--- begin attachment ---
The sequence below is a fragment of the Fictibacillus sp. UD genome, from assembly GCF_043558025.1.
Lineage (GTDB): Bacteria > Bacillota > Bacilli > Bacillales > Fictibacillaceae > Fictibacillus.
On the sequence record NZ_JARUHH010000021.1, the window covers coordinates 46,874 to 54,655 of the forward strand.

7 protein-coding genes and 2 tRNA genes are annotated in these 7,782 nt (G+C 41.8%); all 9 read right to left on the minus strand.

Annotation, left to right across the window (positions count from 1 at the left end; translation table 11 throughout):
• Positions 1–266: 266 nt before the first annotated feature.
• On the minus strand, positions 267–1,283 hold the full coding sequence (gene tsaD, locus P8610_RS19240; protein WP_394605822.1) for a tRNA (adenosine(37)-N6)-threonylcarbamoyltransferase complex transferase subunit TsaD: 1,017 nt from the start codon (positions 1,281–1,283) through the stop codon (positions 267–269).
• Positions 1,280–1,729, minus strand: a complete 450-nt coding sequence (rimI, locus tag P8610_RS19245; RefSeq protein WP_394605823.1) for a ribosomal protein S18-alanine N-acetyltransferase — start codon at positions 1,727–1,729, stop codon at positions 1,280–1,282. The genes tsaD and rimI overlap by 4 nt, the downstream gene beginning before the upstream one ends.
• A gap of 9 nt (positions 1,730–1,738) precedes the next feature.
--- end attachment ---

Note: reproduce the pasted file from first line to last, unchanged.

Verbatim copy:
The sequence below is a fragment of the Fictibacillus sp. UD genome, from assembly GCF_043558025.1.
Lineage (GTDB): Bacteria > Bacillota > Bacilli > Bacillales > Fictibacillaceae > Fictibacillus.
On the sequence record NZ_JARUHH010000021.1, the window covers coordinates 46,874 to 54,655 of the forward strand.

7 protein-coding genes and 2 tRNA genes are annotated in these 7,782 nt (G+C 41.8%); all 9 read right to left on the minus strand.

Annotation, left to right across the window (positions count from 1 at the left end; translation table 11 throughout):
• Positions 1–266: 266 nt before the first annotated feature.
• On the minus strand, positions 267–1,283 hold the full coding sequence (gene tsaD, locus P8610_RS19240; protein WP_394605822.1) for a tRNA (adenosine(37)-N6)-threonylcarbamoyltransferase complex transferase subunit TsaD: 1,017 nt from the start codon (positions 1,281–1,283) through the stop codon (positions 267–269).
• Positions 1,280–1,729, minus strand: a complete 450-nt coding sequence (rimI, locus tag P8610_RS19245; RefSeq protein WP_394605823.1) for a ribosomal protein S18-alanine N-acetyltransferase — start codon at positions 1,727–1,729, stop codon at positions 1,280–1,282. The genes tsaD and rimI overlap by 4 nt, the downstream gene beginning before the upstream one ends.
• A gap of 9 nt (positions 1,730–1,738) precedes the next feature.